Penn Jillette on his crowd-funding scheme, Donald Trump and atheism: I regret my “big swinging dick attitude” about Christians

The Vegas magician on his time with Trump and why he's asking for money: "I just can't do 3 million on my own"

Topics: Penn Jillette, director's cut, penn and teller, the celebrity apprentice, Dancing With the Stars,

Penn Jillette on his crowd-funding scheme, Donald Trump and atheism: I regret my "big swinging dick attitude" about ChristiansPenn Jillette (Credit: NBC/Mitch Haaseth)

Penn Jillette, the Las Vegas magician, outspoken libertarian and atheist, and erstwhile “Celebrity Apprentice,” has a moviemaking dream.

Jillette has previously produced the documentaries “The Aristocrats,” about a famous dirty joke, and “Tim’s Vermeer,” about theories surrounding the Dutch painter. Both of those, he told Salon, were funded out of pocket, a method that would be unsustainable for his new fiction film: “Writing a check for half a million that you won’t see for a few years does make a difference in how you live,” he said. “I just can’t do 3 million on my own.”

The performer is sanguine about potential lack of interest in his project, for which he is seeking just short of a million dollars, to be raised before Nov. 5, on FundAnything, a crowd-funding service.

“Director’s Cut” takes on the story of an obsessive fan who kidnaps an actress and makes someone else’s film into his own; Jillette is to play the villain, and the casting of the actress will depend on the degree to which Jillette’s fans overfund the project.

Playing the villain is a new turn in a career full of them; the magician, whose television series “Bullshit!” conveyed for years his libertarian and atheist ideas, has lately been a reality-TV fixture — FundAnything, indeed, was co-founded by “Apprentice” major domo Donald Trump. Jillette’s feelings on his reality television career are wide-ranging and exhaustive. In a book excerpt previously published on Salon, Jillette wrote: “The nightmare of Trump is not that he doesn’t care what people think; it’s that he desperately cares what people think and … he’s doing the best he can.” These days, Jillette says that he was using reality television in order to convey a deeper sense of humanity through a flawed medium, much like a friend in the Monkees. (Maybe it’s better to let him explain.)

Ardent fans may be disappointed that this project doesn’t assay Jillette’s pet political topics. But Jillette seems to be interested in living and letting live. After all, tomorrow he may well have a religious epiphany — though that may be deferred if he gets funded and spends some time shooting his film.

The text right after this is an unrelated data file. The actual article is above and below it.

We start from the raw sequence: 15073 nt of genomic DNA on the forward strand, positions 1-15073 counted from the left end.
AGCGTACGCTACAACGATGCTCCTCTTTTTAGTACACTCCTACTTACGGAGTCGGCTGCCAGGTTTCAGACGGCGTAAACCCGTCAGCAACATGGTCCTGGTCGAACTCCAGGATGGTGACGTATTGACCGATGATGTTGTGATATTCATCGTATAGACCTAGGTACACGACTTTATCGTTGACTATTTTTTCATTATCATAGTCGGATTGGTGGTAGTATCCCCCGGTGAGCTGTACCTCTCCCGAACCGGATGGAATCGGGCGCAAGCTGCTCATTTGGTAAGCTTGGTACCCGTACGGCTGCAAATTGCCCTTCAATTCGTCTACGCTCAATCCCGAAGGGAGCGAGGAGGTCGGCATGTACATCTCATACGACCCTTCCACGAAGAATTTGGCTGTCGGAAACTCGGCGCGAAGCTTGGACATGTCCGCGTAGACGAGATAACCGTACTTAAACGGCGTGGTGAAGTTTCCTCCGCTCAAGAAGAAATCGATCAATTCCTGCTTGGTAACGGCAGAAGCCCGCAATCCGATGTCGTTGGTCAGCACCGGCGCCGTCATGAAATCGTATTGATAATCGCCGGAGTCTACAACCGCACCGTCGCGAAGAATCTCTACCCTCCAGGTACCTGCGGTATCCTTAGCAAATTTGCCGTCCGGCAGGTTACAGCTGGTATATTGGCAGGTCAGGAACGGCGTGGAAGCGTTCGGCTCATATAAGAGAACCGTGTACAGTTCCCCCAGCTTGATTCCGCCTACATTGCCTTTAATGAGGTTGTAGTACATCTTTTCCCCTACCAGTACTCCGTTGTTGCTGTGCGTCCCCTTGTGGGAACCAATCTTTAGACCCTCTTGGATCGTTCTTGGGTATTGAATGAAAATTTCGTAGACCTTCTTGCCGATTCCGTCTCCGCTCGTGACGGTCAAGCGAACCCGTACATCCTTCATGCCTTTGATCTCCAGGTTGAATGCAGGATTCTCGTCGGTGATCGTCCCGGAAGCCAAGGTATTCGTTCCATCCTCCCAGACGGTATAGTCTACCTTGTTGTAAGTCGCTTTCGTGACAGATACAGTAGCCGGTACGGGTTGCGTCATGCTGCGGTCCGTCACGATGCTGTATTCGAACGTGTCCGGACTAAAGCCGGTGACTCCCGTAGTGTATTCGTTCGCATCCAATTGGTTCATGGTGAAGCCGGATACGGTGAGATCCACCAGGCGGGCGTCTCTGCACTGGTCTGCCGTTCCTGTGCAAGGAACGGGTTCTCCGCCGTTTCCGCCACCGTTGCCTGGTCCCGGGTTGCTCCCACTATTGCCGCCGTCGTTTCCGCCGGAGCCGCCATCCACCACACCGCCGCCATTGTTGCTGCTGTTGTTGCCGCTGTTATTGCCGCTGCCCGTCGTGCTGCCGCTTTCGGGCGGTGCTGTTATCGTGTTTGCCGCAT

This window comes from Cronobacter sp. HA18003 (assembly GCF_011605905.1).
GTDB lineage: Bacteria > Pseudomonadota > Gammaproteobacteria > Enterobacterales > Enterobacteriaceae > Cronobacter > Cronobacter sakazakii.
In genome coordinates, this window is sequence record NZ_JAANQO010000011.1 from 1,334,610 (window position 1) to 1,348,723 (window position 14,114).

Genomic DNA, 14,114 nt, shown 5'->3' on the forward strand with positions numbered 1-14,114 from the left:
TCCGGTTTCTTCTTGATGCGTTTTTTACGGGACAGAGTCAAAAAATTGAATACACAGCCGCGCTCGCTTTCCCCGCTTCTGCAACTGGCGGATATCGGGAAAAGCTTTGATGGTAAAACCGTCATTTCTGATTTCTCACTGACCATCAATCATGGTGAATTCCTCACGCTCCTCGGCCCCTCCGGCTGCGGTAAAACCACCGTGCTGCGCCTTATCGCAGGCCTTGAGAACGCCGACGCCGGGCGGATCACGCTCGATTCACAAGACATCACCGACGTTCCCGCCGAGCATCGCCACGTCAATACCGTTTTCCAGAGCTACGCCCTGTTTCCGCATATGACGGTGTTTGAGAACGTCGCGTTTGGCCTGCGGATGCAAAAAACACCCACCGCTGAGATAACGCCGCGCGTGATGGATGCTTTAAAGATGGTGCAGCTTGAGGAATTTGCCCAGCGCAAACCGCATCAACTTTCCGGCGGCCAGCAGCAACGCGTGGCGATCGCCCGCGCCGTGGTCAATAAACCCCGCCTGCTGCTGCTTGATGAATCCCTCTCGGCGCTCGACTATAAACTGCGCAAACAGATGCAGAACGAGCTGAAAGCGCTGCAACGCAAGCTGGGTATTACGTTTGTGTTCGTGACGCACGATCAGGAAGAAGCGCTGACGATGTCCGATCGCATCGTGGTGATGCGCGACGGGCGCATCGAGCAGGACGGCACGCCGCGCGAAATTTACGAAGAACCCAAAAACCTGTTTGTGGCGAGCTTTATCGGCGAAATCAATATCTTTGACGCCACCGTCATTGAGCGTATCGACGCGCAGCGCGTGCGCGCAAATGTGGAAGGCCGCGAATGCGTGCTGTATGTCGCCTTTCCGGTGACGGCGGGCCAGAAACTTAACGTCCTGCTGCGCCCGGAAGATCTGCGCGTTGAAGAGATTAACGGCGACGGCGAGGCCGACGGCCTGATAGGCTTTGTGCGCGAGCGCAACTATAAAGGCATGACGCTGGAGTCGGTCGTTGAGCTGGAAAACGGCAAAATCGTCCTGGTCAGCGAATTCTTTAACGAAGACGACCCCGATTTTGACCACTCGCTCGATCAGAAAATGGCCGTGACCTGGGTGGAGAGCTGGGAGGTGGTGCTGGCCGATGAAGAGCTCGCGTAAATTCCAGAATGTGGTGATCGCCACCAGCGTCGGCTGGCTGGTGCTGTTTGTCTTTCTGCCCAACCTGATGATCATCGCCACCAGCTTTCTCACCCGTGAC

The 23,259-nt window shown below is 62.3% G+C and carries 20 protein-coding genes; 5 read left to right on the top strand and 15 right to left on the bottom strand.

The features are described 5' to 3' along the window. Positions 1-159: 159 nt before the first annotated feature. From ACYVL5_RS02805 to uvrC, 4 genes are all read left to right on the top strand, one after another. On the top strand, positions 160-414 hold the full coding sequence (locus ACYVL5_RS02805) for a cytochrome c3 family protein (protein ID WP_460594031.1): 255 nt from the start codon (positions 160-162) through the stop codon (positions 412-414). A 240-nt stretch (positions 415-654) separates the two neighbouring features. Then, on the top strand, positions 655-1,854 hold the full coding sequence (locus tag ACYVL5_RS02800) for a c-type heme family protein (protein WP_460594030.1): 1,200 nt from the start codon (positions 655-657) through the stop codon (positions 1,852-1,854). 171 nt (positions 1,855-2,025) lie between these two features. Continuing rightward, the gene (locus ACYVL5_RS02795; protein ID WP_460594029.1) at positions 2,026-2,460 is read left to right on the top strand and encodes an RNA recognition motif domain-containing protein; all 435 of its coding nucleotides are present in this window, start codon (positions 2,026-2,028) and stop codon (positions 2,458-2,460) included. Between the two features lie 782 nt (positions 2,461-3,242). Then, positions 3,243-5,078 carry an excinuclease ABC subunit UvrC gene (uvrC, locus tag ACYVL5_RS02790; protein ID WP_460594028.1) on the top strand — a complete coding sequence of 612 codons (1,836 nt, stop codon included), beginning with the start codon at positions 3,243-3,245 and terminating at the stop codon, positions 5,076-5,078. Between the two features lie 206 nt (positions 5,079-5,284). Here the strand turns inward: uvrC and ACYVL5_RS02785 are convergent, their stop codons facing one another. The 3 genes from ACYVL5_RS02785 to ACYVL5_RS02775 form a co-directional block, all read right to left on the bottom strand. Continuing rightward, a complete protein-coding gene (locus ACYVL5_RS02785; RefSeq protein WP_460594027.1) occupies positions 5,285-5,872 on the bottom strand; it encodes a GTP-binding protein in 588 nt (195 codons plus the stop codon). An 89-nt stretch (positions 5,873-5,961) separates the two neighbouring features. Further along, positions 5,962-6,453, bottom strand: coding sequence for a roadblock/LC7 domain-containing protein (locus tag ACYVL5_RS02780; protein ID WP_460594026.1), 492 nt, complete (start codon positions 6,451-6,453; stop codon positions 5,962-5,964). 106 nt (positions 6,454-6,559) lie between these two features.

Who do you view as your core fan base, the people most likely to help fund you?

I have more contact with people who consume, for lack of a better word, my product than any other performers. Every night, after the show, we meet everyone who wants to meet us. We stand there for 45 minutes to an hour. When we play England, or a 1,400-seat theater in Vegas, a 3,500-seat theater on the road, our after-show can last longer than the show itself. I’m lying a bit there. Not longer. But the people that listen to me, they talk to me.

All the other performers I know go backstage and hide. There’s a few changes in my life. Other performers are terrified and hate quiet audiences. Teller and I love them. The most quiet audiences we’ve had have been the most enthusiastic audiences. They just carry on. I can’t get myself in a head space to applaud when I don’t care.

The other symptom of meeting a lot of people is: I have a very clear image of who would contribute to this movie. The short answer is me. I was a very early adopter of crowd funding. I enjoyed, separate from the rewards, watching someone put something together and being pulled into the inside. Twenty bucks pulls you into the project — it’s amazing. I’ve been waiting for the right time to do something myself. The last two movies I’ve done — “The Aristocrats,” a movie about a joke, and a movie about Vermeer — they’re very different movies that I was able to fund myself with my own money. That’s the best and worst way to do it. It’s nice to have all that control and all that power. It’s also bad. For one thing, you have your own money on the line — but what’s scary is you don’t have other feedback. And you want other feedback. “Director’s Cut” is a movie I’ve wanted to make for four years and I simply don’t have enough money. Doing the documentaries was the price of a small house, doing a scripted movie is the price of a business. I can’t write a check for that. We will make a $3- to $4 million movie with the help of investors, calling in favors — but we’re also getting a fan base of people that say yes, this is a movie I’d like to see.